Timbavati Private Nature Reserve
The Timbavati Private Nature Reserve forms part of the Greater Kruger Conservation Area, located in Limpopo Province in South Africa. The reserve lies west of the Kruger National Park Boundary and north-east of Johannesburg. There are no fences between the Timbavati and Kruger, meaning game moves freely between the two reserves. Timbavati Game Reserve came into existence in 1956.
Aside from being Big 5 country, the Timbavati is home to over 40 species of mammal and 282 bird species. The reserve covers approximately 60 000 hectares of pristine African bushveld. The Kruger National Park itself is a further two million hectares in size, which is about the same size as Israel or Wales.
In the early 1990’s the boundary fence between the Kruger National Park and adjacent private game reserves including the Timbavati, Sabi Sand, Klaserie, Umbabat and Manyeleti was removed to create the Greater Kruger National Park. The fence was removed to allow ancient migration movements of wildlife from the Lebombo Mountains in the east to the Drakensberg in the west.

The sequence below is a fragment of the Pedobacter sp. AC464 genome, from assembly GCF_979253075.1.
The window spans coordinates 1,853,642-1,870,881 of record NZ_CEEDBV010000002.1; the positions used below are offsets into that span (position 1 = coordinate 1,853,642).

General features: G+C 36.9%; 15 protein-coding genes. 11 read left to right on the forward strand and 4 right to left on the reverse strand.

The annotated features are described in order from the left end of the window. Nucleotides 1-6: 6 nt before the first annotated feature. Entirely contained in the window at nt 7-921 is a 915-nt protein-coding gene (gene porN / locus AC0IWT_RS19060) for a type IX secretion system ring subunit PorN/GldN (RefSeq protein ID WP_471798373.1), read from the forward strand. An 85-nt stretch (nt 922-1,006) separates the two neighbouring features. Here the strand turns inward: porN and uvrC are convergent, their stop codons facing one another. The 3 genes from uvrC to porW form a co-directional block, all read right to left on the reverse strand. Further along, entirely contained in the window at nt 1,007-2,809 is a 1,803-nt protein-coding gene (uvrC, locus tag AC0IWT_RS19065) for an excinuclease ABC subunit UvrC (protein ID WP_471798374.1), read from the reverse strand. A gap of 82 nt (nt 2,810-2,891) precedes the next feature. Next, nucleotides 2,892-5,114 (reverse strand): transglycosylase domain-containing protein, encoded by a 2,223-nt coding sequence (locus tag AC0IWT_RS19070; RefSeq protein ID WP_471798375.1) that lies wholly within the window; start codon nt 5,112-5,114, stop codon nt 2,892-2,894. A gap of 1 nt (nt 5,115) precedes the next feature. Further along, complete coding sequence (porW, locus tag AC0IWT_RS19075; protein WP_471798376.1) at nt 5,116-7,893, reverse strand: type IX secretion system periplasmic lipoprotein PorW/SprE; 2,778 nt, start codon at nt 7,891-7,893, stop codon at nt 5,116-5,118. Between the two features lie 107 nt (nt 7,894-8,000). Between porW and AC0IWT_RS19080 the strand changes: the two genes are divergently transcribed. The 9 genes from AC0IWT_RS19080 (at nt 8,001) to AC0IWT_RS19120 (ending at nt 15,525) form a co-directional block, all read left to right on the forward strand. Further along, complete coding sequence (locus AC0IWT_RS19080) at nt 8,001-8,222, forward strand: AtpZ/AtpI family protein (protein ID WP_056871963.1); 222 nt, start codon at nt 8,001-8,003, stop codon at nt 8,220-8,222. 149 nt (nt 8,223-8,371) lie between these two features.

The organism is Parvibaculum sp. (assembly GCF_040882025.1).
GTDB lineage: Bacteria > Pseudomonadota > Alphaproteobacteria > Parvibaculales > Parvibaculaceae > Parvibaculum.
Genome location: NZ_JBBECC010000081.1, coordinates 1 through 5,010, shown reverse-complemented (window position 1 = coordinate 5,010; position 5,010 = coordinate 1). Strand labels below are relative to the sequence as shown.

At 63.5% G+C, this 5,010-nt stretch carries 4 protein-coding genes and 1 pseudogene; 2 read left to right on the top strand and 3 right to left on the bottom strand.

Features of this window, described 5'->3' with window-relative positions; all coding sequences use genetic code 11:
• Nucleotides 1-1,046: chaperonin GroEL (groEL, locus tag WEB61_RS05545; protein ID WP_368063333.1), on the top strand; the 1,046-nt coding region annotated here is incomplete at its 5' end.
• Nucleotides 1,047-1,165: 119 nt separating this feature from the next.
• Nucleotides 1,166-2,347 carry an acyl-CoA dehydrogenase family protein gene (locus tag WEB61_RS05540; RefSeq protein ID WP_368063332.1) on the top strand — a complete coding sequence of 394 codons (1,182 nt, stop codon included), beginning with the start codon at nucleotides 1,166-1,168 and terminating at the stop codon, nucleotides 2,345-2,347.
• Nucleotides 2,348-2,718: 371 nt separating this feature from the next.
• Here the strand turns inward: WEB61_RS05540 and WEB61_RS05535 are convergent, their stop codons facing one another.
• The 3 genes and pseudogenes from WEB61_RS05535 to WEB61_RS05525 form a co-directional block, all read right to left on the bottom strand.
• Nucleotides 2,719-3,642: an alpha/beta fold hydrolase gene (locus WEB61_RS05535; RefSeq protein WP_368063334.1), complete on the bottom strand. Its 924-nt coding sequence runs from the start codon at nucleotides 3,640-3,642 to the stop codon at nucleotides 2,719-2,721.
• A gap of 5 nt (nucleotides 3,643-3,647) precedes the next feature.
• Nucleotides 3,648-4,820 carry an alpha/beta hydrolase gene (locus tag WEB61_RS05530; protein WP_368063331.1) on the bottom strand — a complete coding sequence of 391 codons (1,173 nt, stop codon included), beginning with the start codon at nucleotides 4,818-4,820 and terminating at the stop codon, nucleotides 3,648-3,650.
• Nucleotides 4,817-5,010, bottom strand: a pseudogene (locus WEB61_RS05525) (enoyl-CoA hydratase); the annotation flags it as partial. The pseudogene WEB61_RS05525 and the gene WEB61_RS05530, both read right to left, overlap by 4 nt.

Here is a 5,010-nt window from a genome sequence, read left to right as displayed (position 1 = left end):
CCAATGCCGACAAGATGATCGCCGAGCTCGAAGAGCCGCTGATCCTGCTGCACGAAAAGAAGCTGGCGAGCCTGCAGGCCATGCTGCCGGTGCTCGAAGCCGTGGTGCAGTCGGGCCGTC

Kings Camp is situated in the northern corner of the Timbavati Private Nature Reserve and has been in operation as a game lodge since 1995. Kings Camp is committed to sharing an experience of the Timbavati that is both enlightening and relaxing. But above all, Kings Camp pays careful attention to our surrounding environment, and strives for the camp to benefit our nearby community culturally, environmentally and economically.
THE TIMBAVATI ECO SYSTEM
The Timbavati Private Nature Reserve is situated within the Savanna Biome of South Africa. The biome covers roughly a third of South Africa. Savanna is classified as a vegetation consisting of both a tree and grass layer. The region receives annual rainfall between about 550mm-600mm per annum. The wet season occurs between November and April and can be particularly hot and humid.
The terrain in the Timbavati is undulating, with altitudes ranging between 300 to 500 metres above sea level. Granite and Gneiss are the dominant geological formations in the Timbavati and thus sandy soils characterise the landscape for most of the region around Kings Camp. Game viewing in the Timbavati is exceptional. Elephant, buffalo, giraffe, kudu, zebra, impala, lion, leopard, cheetah and hyena are all regularly seen, as are larger antelope such as roan, eland and tsessebe.
The entire Greater Kruger National Park has been zoned into 35 basic landscape types. There are 3 different landscape types that are recognized at Kings Camp namely:
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